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Man in sterile garb works in a lab.
Photo Credit: Stephanie Hathcock
Scientists Peter Sedwick, from Old Dominion University, works in the trace-metal clean van aboard the ship. All four hypothesized sources of iron proved to be correct during the PRISM expedition.

 

PRISM expedition conducts broad scale study of zooplankton 

John Klinck External Non-U.S. government site, director of the Center of Coastal Physical Oceanography at Old Dominion University External Non-U.S. government site, and his team on the ship were responsible for collecting data from the CTD rosette, an instrument that measures various physical ocean properties and collects water samples from different depths. Such measurements help the scientists map the currents, eddies and other structures of the water column that may be moving iron to the surface of the ocean.

“The combination of temperature, salinity and dissolved oxygen is indicative of where the water comes from,” Klinck explains.

For example, low levels of oxygen indicate a water mass that was below the surface for a long time, perhaps centuries. A temperature of minus 1 degree Celsius suggests ocean water that has been on the continental shelf for a while.

Two people deploy an instrument into the ocean.
Photo Credit: Stephanie Hathcock
Peter Sedwick and Dan Powers deploy the trace- metal clean CTD/rosette.

“The measurements [we took were] much closer together than traditional measurements, and we found small eddies and structures that had been missed before,” Klinck said. “We got a much higher resolution picture of what is there, and the iron measurements were clearly the new part of what we were doing.”

Those iron measurements were made by a different CTD rosette system, a so-called trace metal CTD, which does not contain any exposed iron in its construction, which could skew the results.

“Having that trace-metal clean [CTD] was an absolute necessity,” McGillicuddy said.

A different sort of water column profiling device called a SeaHorse also proved invaluable, according to McGillicuddy.

While the SeaHorse makes similar measurements to a CTD and other shipboard instruments, it can be deployed independently from the research vessel, left to make continuous measurements in one vertical column in the water. A cable descends from a surface buoy, with weights at the bottom to keep it anchored in place. Ocean wave action propels the instrument package down the tether to the bottom, where positive buoyancy drives it back up the line.

“It’s a really, really nice instrument,” McGillicuddy said. “We got a nice time series in both drifting mode and also moored on top of the Ross Bank.” The SeaHorse was provided and operated by a team led by Blair Greenan, a senior scientist at Fisheries and Ocean Canada External Non-U.S. government site.

An altogether different instrument called a video plankton recorder (VPR) “flew” behind the Palmer for hours a time. A digital camera in the nosecone of the VPR, which sports a strobe on the starboard wing, took 30 photographs per second. Its computer can identify organisms in the water. Other sensors aboard the VPR measure the physical ocean properties of the water and plankton.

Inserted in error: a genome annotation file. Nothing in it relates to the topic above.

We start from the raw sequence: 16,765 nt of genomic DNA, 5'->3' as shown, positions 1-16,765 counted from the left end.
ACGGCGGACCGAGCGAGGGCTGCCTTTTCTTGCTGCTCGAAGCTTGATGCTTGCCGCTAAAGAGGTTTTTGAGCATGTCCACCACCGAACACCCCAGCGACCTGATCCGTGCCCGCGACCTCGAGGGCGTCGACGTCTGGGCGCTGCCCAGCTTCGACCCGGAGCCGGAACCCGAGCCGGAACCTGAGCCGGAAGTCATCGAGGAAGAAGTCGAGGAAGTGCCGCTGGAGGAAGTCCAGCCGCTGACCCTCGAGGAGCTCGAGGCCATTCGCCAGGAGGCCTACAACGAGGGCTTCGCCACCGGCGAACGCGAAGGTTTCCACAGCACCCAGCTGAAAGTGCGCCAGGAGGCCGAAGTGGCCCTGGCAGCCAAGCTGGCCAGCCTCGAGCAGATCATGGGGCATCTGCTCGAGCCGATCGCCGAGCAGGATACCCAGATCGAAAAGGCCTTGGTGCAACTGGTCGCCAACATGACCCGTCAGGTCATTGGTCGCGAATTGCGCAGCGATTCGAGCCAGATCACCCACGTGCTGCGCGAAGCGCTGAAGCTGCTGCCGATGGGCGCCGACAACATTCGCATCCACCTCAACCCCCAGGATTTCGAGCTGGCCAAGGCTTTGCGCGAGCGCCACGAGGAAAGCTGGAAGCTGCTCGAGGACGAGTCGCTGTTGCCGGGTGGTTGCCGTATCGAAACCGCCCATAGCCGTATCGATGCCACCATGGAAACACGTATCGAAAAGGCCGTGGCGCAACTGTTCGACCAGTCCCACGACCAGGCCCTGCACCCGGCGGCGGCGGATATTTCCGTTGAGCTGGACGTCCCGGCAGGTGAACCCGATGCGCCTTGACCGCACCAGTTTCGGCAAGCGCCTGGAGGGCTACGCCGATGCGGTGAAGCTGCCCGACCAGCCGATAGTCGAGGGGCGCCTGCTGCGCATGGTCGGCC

The VPR measurements were of particular interest to the PRISM biologists, led by Walker Smith External Non-U.S. government site, a professor at the College William & Mary’s Virginia Institute of Marine Science External Non-U.S. government site. His team also collected samples of phytoplankton from the bottles carried on the CTD.

Person directs instrument aboard a ship.
Photo Credit: Stephanie Hathcock
WHOI mechanical engineer Josh Eaton helps deploy the VPR.

“We will be working very hard to merge those datasets to understand the mesoscale distribution of phytoplankton in these areas,” Smith said.

The biologists also conducted net tows to capture a larger class of marine organisms called zooplankton, which includes krill, to assess their distribution and biomass in the Ross Sea.

“We collected a whole series of zooplankton, which may represent one of the few broad scale attempts at understanding the distribution of zooplankton in different forms and therefore understand the food web a little better,” Smith said.

Data on iron distribution and biological productivity from the PRISM project are particularly important as scientists build a baseline of the current conditions in the Ross Sea. The region is expected to change as the global climate shifts.

McGillicuddy said it’s too early to offer any specific predictions on how climate change might affect primary productivity in the Ross Sea at this time.

“We’re just now trying to come up with a better understanding of what’s providing iron in the Ross Sea,” he said. “I think understanding those mechanisms will provide us a basis on which to make predictions on how things will change in the future.”

NSF-funded research in this article: Dennis McGillicuddy, Woods Hole Oceanographic Institution, Award No. 0944165 External U.S. government site; Peter Sedwick, Eileen Hofmann, John Klinck and Michael Dinniman, Old Dominion University, Award No. 0944174 External U.S. government site; and Walker Smith, College of William & Mary Virginia Institute of Marine Science, Award No. 0944254 External U.S. government site.Back   1 2

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Curator: Peter Rejcek, Antarctic Support Contract | NSF Official: Winifred Reuning, Division of Polar Programs